MP Greg Clark has dismissed fears from green campaigners that his new department will relegate environmental issues to an ‘afterthought’, insisting they will be central to the new government’s industrial strategy.
As Secretary of State for Business, Energy and Industrial Strategy, Mr Clark’s new post at Whitehall gives him a wide remit as well as responsibility over areas of economic importance.
The creation of the new department means there is no longer a minister with sole responsibility for Energy and Climate Change, which some believe will dilute its importance in government policy-making.
Caroline Lucas, Green MP for Brighton Pavilion, said: “Climate change is the biggest challenge we face, and it must not be an afterthought for the government.
“Dealing with climate change requires a dedicated minister at the cabinet table. To throw it into the basement of another Whitehall department looks like a serious backward step.”
Speaking exclusively to the Times, Mr Clark defended merging the Department of Energy and Climate Change with the Department for Business, Innovation and Skills.
He said: “Climate change will not take a back seat. Quite the opposite. I think it is right to link energy and climate change with an industrial strategy.
“Both things go hand-in-hand and Britain is at the forefront both in terms of combatting climate change and creating the technology to do so.”
He also defended the government’s decision to devise an industrial strategy in the first place, despite many in the Conservative Party associating it with what they see as the failed economics of the 1970s.
Instead, Mr Clark described it as a ‘forward thinking’ move on the part of Prime Minister Theresa May.
He added: “The development of an industrial strategy – which my department is putting together with the Chancellor and the Prime Minister – shows this government’s determination to ensure we maintain and enhance Britain’s strengths and build prosperity.”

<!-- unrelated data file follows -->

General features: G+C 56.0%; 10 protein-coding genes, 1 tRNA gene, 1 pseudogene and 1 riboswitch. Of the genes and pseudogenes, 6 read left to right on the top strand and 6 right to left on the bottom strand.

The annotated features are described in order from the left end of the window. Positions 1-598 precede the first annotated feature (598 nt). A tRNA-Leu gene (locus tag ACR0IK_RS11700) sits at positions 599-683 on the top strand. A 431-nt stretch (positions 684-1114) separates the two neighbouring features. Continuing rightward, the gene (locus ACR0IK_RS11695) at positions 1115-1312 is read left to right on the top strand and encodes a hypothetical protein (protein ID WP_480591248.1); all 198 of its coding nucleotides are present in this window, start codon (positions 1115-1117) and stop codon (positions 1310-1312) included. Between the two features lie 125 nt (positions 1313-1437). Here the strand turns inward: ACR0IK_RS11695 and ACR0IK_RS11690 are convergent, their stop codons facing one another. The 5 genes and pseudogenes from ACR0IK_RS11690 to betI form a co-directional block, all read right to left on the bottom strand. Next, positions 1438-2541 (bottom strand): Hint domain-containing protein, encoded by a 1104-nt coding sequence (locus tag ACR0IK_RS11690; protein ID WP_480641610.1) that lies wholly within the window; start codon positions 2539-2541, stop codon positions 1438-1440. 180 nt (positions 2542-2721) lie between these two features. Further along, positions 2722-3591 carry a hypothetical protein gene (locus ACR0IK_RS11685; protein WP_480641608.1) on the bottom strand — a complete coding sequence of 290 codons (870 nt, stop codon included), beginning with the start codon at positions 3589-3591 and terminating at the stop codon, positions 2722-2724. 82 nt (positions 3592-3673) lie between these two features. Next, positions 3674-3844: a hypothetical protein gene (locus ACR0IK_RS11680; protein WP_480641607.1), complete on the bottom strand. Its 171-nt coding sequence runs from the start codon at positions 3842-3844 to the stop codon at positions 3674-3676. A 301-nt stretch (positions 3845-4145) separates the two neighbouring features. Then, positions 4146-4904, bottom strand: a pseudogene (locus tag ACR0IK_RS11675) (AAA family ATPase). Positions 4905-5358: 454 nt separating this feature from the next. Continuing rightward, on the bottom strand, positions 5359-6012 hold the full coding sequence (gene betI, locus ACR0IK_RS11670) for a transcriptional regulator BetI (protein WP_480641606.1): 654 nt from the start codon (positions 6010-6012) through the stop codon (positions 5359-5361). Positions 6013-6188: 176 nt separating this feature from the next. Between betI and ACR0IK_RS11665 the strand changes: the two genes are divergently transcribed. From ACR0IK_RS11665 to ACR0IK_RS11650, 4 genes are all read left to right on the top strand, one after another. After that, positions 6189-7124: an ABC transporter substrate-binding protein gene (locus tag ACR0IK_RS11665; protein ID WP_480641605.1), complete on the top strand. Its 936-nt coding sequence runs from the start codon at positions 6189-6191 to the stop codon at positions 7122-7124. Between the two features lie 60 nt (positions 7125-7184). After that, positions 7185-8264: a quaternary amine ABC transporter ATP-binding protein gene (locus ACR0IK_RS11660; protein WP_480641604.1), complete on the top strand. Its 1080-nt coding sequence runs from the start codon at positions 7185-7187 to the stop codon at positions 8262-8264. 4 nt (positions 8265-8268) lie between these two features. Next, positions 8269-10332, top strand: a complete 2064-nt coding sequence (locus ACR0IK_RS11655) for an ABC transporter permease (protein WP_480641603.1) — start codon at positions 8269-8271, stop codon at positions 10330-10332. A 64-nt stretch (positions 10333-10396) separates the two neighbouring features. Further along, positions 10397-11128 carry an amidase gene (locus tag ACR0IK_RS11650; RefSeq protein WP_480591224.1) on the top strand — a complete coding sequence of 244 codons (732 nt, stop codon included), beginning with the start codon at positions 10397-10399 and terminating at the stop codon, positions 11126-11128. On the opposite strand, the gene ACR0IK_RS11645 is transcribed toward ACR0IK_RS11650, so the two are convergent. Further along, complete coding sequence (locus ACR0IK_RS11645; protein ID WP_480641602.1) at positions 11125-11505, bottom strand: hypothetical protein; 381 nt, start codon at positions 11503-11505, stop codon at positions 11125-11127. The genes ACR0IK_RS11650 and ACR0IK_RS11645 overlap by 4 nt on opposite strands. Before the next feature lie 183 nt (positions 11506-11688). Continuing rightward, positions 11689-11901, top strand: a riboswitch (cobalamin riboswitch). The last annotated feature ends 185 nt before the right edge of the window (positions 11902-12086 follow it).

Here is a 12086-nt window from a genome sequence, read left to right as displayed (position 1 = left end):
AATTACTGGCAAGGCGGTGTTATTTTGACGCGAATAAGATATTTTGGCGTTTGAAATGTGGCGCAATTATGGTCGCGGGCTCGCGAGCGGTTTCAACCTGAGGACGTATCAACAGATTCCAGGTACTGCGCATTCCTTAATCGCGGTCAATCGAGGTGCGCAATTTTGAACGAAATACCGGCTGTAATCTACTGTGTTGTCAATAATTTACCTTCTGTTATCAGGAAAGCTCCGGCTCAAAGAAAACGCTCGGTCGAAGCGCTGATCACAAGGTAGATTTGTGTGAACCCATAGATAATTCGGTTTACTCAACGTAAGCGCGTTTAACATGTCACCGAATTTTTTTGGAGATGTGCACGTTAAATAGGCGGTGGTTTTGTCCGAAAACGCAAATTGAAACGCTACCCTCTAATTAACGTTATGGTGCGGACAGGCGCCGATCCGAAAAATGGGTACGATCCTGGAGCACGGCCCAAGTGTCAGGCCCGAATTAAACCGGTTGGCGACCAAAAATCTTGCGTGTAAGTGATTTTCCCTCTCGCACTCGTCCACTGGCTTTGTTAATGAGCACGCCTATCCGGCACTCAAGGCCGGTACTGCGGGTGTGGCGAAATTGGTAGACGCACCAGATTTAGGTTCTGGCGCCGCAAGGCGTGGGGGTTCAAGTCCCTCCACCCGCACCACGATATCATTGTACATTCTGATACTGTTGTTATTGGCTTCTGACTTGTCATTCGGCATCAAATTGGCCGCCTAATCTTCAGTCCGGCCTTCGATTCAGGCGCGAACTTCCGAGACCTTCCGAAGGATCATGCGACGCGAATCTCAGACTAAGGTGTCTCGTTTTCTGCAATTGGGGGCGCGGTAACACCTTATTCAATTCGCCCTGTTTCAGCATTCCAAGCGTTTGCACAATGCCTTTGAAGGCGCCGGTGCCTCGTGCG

Mr Clark said the strategy would be comprehensive in nature and seek to ensure there is the right funding for science, innovation and the development of a skilled workforce for British businesses.
It will also help to deliver a strong ‘global voice’ for British companies in the post-Brexit era, he said.
The Tunbridge Wells MP has already been busy fulfilling his new brief, visiting the Farnborough Air Show on Friday to speak to the heads of some of the UK’s most innovative companies.
“We are a nation which has world-beating expertise in the realms of aerospace and satellite technology.
“These are industries which are growing rapidly and it is this sort of thing we want to capitalise on.”
On Monday he met with members of Softbank, a Japanese company currently making a £24billion bid for Cambridge-based microchip firm ARM Holdings – widely considered to be the largest tech company in the UK and a developer of iPhone chips.
Mr Clark said the bid was a ‘vote of confidence’ in our domestic technology sector, pointing out that it was the single biggest investment by an Asian company into the UK in history.
He added: “They wanted to buy it because it is a leader in the ‘internet of things’ which is where the future lies.”
And despite his backing for a Remain vote in the EU referendum, Mr Clark said he ‘accepts the decision’ of the electorate and will work to ensure the country thrives.
“We need to seize on the opportunities available to us and forge new trade deals with the wider world.
“But this does not mean we will be turning our backs on our friends in Europe or no longer trade with them.”
Finally, despite his elevation to a new super-department, Mr Clark said he will always remain committed to those who live in the Borough of Tunbridge Wells.
“I love my constituency work and there will be no let-up in my constituency activities.
“This Saturday, for example, I will be holding one of my regular drop-in advice surgeries at Tunbridge Wells Farmers’ Market.
“No matter what role I take on in government, helping my constituents always takes priority.”